So what are we going to do about that? Well, we’ll tell you what we’re going to do about that; we’re going to run the subroutine ToggleFontSize:

Sub ToggleFontSize
    If DataArea.Style.fontSize = "14pt" Then
        DataArea.Style.fontSize = "8pt"
    Else
        DataArea.Style.fontSize = "14pt"
    End If
End Sub

Again, this isn’t particularly complicated. In the first line of the subroutine we’re simply checking to see if the fontSize property of our span’s Style object is equal to 14 points (14pt):

If DataArea.Style.fontSize = "14pt" Then

If the font size is 14 points, that means we’re currently using the larger font size. And because this is a toggle button (that is, clicking it makes the font large while clicking it a second time makes the font small) that means we need to switch to the 8-point font. That’s a feat that requires just one line of code:

DataArea.Style.fontSize = "8pt"

Ah, but what if the font size isn’t equal to 14pt? Well, in our sample script that means that the data is currently being displayed using the small font size; therefore, we need to employ this line of code to replace the 8-point font with the 14-point font:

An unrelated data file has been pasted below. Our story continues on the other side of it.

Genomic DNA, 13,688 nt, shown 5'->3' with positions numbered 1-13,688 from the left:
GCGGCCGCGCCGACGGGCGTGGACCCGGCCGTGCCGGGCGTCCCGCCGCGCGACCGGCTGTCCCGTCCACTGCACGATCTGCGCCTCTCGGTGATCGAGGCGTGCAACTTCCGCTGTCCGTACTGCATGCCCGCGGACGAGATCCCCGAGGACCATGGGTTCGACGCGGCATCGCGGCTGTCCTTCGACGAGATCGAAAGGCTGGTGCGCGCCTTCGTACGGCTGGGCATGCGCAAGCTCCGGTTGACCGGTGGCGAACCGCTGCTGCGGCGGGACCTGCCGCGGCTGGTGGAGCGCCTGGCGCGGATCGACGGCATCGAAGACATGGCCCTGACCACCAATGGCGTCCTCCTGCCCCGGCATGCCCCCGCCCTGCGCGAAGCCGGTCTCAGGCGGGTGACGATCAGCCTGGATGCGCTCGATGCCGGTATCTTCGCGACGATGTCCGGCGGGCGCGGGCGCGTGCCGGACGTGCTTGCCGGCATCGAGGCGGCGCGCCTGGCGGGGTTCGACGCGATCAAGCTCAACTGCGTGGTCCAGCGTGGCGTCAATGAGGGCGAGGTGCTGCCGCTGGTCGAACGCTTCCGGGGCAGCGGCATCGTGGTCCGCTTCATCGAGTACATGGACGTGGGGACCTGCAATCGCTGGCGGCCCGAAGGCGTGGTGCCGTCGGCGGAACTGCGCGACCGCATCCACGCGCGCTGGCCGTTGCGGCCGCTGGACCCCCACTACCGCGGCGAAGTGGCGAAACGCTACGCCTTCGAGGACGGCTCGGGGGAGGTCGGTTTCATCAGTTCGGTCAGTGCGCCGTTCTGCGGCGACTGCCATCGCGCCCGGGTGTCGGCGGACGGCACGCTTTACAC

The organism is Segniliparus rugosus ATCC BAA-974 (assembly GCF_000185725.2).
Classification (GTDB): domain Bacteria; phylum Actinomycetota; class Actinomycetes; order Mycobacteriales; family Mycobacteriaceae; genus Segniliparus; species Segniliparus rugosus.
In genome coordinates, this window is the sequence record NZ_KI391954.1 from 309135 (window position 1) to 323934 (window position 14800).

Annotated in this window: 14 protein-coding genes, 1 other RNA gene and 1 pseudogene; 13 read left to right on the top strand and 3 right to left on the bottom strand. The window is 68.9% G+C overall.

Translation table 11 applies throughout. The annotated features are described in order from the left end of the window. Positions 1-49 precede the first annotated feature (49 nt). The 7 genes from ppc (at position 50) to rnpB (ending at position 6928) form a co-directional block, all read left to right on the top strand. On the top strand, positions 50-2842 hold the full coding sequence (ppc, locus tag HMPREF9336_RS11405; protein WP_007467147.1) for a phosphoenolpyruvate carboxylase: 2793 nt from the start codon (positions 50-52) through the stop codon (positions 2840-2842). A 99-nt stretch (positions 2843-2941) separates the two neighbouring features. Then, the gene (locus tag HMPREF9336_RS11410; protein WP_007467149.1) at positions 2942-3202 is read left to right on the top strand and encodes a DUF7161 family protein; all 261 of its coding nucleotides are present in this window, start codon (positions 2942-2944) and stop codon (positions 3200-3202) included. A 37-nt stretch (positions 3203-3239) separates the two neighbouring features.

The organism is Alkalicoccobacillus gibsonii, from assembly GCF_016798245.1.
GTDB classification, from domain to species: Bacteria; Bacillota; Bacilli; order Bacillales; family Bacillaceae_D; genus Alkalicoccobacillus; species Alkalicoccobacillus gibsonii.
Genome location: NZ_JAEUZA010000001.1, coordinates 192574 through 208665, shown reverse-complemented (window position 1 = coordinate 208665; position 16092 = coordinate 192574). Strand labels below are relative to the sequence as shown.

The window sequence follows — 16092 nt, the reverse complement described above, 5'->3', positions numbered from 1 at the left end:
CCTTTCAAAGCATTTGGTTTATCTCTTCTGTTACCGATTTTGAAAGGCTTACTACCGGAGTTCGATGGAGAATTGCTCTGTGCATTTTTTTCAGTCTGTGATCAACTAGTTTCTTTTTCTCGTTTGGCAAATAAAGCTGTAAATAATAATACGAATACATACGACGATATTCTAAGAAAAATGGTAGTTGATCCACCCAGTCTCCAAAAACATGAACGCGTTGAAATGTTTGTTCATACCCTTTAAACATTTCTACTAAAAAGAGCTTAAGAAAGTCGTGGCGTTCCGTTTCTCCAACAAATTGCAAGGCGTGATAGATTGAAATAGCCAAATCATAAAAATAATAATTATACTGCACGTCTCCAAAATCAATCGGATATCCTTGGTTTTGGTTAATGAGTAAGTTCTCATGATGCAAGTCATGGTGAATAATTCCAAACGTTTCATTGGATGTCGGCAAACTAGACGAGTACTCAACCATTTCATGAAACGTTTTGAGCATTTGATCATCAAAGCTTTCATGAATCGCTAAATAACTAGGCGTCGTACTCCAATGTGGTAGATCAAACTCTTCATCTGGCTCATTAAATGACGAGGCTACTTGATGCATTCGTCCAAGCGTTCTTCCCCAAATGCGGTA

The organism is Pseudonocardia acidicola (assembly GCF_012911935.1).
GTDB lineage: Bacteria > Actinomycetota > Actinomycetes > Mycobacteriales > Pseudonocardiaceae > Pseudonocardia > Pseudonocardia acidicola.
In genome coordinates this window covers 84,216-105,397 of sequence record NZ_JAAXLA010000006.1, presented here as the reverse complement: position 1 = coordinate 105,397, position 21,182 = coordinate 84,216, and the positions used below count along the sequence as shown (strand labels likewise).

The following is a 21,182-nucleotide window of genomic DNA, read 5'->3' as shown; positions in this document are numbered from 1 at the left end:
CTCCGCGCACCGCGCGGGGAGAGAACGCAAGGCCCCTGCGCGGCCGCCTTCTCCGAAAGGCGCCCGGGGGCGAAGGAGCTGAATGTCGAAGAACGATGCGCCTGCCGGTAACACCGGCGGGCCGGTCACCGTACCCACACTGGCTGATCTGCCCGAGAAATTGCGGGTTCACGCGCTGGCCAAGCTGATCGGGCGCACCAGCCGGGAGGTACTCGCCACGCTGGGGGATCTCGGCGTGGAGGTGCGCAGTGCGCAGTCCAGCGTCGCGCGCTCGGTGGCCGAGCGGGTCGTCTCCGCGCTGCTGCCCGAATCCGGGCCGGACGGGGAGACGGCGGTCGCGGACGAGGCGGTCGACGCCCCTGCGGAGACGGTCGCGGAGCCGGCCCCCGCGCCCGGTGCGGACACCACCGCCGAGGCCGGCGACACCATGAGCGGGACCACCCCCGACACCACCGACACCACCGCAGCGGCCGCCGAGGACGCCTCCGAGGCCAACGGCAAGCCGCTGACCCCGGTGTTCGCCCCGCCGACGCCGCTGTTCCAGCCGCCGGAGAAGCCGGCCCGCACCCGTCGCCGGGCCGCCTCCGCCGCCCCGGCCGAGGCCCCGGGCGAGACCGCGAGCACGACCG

DataArea.Style.fontSize = "14pt"

The net result? The first time we click the button the font size increases, and our HTA looks like this:

HTA


Pretty cool, huh? Click the button a second time and we’ll revert to the smaller font. Click the button a third time and we’ll switch back to the larger font. Etc., etc., etc.

Needless to say, we aren’t limited to toggling between two font sizes. Alternatively, we could use a dropdown list box that lists a range of font sizes, and the user could then select from any of those sizes. Of course, we don’t have time today to show you how to do that; after all, we still have several thousand steps to take.

Oh, what the heck; after all, we did do a lot of walking around trying to find the conference room in Building 2. Here you go:

<script language="VBScript">
    Sub ChangeFontSize
        DataArea.Style.fontSize = DropDown1.Value
    End Sub
</script>

<body>